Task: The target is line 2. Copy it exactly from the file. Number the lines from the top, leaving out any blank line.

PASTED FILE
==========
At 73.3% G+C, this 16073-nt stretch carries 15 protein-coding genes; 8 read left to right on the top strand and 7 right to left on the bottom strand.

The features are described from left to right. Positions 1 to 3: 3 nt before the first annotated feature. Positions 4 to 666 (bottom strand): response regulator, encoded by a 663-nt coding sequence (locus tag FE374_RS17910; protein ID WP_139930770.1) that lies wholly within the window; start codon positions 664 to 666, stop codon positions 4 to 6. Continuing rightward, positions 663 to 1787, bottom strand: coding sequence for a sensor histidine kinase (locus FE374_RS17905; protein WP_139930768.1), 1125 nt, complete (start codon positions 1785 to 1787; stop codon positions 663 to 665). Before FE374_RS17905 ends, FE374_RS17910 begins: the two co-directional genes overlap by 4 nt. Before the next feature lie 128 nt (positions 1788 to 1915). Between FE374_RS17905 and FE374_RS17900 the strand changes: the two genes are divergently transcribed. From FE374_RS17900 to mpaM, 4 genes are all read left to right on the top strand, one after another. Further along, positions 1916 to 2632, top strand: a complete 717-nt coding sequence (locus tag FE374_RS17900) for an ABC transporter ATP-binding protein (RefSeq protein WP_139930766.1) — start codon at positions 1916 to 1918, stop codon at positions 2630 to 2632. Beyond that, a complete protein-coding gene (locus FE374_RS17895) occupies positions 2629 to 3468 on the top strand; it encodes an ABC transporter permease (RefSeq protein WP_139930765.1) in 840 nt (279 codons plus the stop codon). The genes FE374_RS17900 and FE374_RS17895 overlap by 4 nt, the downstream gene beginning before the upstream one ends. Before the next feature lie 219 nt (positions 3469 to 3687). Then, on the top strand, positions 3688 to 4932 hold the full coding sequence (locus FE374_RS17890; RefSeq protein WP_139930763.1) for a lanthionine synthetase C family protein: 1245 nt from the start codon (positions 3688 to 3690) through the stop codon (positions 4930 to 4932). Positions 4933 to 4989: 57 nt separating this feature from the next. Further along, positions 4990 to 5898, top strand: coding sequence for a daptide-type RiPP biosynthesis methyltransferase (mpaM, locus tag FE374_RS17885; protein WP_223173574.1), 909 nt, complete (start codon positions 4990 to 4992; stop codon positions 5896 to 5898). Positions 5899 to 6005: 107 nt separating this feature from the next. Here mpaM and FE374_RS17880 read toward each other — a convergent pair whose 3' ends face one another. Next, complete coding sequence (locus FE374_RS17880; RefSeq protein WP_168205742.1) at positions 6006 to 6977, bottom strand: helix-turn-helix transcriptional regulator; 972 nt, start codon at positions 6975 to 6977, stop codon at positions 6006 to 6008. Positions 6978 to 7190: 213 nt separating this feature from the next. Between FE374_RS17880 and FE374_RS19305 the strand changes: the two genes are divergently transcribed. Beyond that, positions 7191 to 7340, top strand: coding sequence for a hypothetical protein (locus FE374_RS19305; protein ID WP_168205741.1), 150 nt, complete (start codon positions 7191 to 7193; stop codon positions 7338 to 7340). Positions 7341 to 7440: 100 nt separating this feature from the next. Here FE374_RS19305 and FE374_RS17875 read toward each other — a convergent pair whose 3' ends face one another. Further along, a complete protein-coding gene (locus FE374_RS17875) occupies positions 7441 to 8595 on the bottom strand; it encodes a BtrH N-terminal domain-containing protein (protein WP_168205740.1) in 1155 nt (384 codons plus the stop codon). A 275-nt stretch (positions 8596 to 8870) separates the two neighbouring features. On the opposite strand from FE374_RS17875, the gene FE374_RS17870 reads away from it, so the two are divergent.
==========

The features are described from left to right. Positions 1 to 3: 3 nt before the first annotated feature. Positions 4 to 666 (bottom strand): response regulator, encoded by a 663-nt coding sequence (locus tag FE374_RS17910; protein ID WP_139930770.1) that lies wholly within the window; start codon positions 664 to 666, stop codon positions 4 to 6. Continuing rightward, positions 663 to 1787, bottom strand: coding sequence for a sensor histidine kinase (locus FE374_RS17905; protein WP_139930768.1), 1125 nt, complete (start codon positions 1785 to 1787; stop codon positions 663 to 665). Before FE374_RS17905 ends, FE374_RS17910 begins: the two co-directional genes overlap by 4 nt. Before the next feature lie 128 nt (positions 1788 to 1915). Between FE374_RS17905 and FE374_RS17900 the strand changes: the two genes are divergently transcribed. From FE374_RS17900 to mpaM, 4 genes are all read left to right on the top strand, one after another. Further along, positions 1916 to 2632, top strand: a complete 717-nt coding sequence (locus tag FE374_RS17900) for an ABC transporter ATP-binding protein (RefSeq protein WP_139930766.1) — start codon at positions 1916 to 1918, stop codon at positions 2630 to 2632. Beyond that, a complete protein-coding gene (locus FE374_RS17895) occupies positions 2629 to 3468 on the top strand; it encodes an ABC transporter permease (RefSeq protein WP_139930765.1) in 840 nt (279 codons plus the stop codon). The genes FE374_RS17900 and FE374_RS17895 overlap by 4 nt, the downstream gene beginning before the upstream one ends. Before the next feature lie 219 nt (positions 3469 to 3687). Then, on the top strand, positions 3688 to 4932 hold the full coding sequence (locus FE374_RS17890; RefSeq protein WP_139930763.1) for a lanthionine synthetase C family protein: 1245 nt from the start codon (positions 3688 to 3690) through the stop codon (positions 4930 to 4932). Positions 4933 to 4989: 57 nt separating this feature from the next. Further along, positions 4990 to 5898, top strand: coding sequence for a daptide-type RiPP biosynthesis methyltransferase (mpaM, locus tag FE374_RS17885; protein WP_223173574.1), 909 nt, complete (start codon positions 4990 to 4992; stop codon positions 5896 to 5898). Positions 5899 to 6005: 107 nt separating this feature from the next. Here mpaM and FE374_RS17880 read toward each other — a convergent pair whose 3' ends face one another. Next, complete coding sequence (locus FE374_RS17880; RefSeq protein WP_168205742.1) at positions 6006 to 6977, bottom strand: helix-turn-helix transcriptional regulator; 972 nt, start codon at positions 6975 to 6977, stop codon at positions 6006 to 6008. Positions 6978 to 7190: 213 nt separating this feature from the next. Between FE374_RS17880 and FE374_RS19305 the strand changes: the two genes are divergently transcribed. Beyond that, positions 7191 to 7340, top strand: coding sequence for a hypothetical protein (locus FE374_RS19305; protein ID WP_168205741.1), 150 nt, complete (start codon positions 7191 to 7193; stop codon positions 7338 to 7340). Positions 7341 to 7440: 100 nt separating this feature from the next. Here FE374_RS19305 and FE374_RS17875 read toward each other — a convergent pair whose 3' ends face one another. Further along, a complete protein-coding gene (locus FE374_RS17875) occupies positions 7441 to 8595 on the bottom strand; it encodes a BtrH N-terminal domain-containing protein (protein WP_168205740.1) in 1155 nt (384 codons plus the stop codon). A 275-nt stretch (positions 8596 to 8870) separates the two neighbouring features. On the opposite strand from FE374_RS17875, the gene FE374_RS17870 reads away from it, so the two are divergent.